Published on March 3rd, 2014 | by Daniel Kalban0
Review: Nitro Battlers #1
Nitro Battlers, a new self published comic by Eric Kim, might bring back childhood memories. If you are of a certain age group, you grew up watching Power Rangers. Not this Samurai/Time Cop/Dino Warrior mess. the original Power Rangers. What kid doesn’t love martial artists taking on monsters and then combining vehicles to take down the Godzilla wannabe of the week? However, we grow up, our tastes change, and the garish battles don’t seem to be that bright anymore. This is the world we see in Nitro Battlers, where our heroes have been fighting the long battle perhaps for far too long.
WARNING: SPOILERS FROM HERE ON OUT
As our story begins, the last active Nitro Battler, Nitro Red, is taking on a monster by himself and is losing badly. According to a newscast, the others haven’t been seen in ten years, making Nitro Red, and the Battlers as a whole, a bit of a joke to the populace. As one remaining fan watches on the TV in a bar, the frat boy monster throws Nitro Red in and disappears. The fan offers Nitro Red, who tells the fan his name is Kyle, a lift back to his apartment. Here, we learn that the Battlers fell out after the death of one of their members, and Kyle has now decided to shut down the Battlers for good. His last stop with the fan is telling the Zordon like Go Machine to shut down. As the fan, who we learn is named Ben, tries to convince Kyle to reconsider, the villainous Lord Quasar sees that the Nitro Battlers are no more and prepares to invade. As it begins, and the former Battlers begin reconsidering their retirement, Ben is made into the new Nitro Gold by the reawakened Go Machine. But will he be able to follow in his heroes’ footsteps, or will he fail?
Well, read the rest of the story to find out!
Kim’s story triggers that sense of nostalgia that comes from memories of childhood television; but he also manages to ground it in reality and shows possible consequences to these battles. Kyle is definitely the worn-out warrior, having seen too much death and battle. So while our inner child screams at him for quitting, our older and wiser selves see his rationale. Ben, however, is the eternal optimist and in a sense is the side of ourselves that never truly grew up and still sees the potential for heroism. Lord Quasar and his monster-du-jour brilliantly chews up the scenery; there is something quite amusing at seeing a monster that acts like that annoying frat boy that you want to punch across the room. There is a quirky humor to the story that actually takes some of the cliches of the source material and pokes fun at them. While Kim takes on a concept that is pretty paint by the numbers (as anyone who has seen an episode or two of Power Rangers can attest), he turns it on its head and adds humor, darkness and even some greater heroics than anything the Saban Corporation can cook up. The characters are interesting and appealing, and definitely more three dimensional than our Saturday Morning heroes.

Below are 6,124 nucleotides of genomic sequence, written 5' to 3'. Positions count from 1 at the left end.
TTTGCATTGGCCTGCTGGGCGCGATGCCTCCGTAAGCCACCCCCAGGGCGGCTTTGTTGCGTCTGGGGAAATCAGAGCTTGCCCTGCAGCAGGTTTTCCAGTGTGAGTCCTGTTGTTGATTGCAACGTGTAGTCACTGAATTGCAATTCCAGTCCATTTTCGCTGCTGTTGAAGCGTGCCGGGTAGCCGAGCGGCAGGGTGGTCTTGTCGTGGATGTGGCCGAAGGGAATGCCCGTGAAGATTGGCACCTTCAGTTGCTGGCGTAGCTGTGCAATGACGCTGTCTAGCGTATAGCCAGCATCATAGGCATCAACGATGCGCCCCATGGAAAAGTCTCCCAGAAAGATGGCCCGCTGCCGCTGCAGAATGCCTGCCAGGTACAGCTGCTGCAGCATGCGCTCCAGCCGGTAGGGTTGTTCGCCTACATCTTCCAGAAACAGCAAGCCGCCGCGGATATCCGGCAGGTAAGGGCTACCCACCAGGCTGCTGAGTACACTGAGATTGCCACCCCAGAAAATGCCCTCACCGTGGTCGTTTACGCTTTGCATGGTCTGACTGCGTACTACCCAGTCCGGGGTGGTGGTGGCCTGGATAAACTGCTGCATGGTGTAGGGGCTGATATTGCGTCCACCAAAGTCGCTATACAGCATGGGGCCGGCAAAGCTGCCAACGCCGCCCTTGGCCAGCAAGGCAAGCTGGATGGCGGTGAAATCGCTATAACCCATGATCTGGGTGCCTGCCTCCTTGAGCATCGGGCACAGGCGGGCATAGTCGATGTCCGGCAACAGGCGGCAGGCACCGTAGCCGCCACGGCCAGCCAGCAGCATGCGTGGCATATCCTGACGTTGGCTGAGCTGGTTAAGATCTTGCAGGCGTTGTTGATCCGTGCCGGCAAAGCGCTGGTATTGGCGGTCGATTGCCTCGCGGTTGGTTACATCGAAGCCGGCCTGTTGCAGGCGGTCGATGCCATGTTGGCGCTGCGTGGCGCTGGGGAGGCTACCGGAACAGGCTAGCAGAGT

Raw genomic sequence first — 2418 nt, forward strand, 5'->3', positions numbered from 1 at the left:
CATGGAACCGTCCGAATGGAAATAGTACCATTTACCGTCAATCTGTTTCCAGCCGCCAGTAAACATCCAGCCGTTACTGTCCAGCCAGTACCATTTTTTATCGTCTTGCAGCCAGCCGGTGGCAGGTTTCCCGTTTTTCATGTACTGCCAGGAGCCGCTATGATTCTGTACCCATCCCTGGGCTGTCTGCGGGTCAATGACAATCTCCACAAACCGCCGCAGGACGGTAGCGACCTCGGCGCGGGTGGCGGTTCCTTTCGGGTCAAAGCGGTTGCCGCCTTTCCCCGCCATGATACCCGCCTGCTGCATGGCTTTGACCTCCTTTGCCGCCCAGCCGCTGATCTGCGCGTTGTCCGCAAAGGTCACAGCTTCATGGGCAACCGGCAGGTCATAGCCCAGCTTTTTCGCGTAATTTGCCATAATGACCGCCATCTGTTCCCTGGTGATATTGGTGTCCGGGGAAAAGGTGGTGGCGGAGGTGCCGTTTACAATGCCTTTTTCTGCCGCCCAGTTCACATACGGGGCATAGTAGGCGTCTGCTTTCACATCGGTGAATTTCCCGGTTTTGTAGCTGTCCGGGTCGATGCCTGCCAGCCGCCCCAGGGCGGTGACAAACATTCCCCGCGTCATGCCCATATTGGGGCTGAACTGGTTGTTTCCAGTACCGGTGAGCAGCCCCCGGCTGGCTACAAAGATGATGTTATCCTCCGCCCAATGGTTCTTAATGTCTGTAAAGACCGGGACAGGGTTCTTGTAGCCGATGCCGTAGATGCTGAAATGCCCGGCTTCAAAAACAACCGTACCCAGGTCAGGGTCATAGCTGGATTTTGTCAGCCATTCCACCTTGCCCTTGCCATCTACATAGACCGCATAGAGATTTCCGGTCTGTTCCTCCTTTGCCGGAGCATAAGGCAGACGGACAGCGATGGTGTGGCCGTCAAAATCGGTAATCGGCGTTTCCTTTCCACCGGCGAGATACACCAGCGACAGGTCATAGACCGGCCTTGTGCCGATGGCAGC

As for the art, given the original source material of the Power Rangers franchise (the super sentai genre of Japanese television), is a wonderfully done manga style. While some faces and shadows look a tad off, the art is great. The action is thrilling, the emotions of the characters reach you, and the various monsters have that cheesy Saturday morning feel combined with a darker edge. The armor of the Nitro Battlers is sleek and the final battle seems to have fireworks come off the page.
And in the end, this comic takes on our childhood memories, turns them on their heads, and in the end makes a tale that’s better than anything we would see on our TV screens all those years ago.
FINAL SCORE: 9/10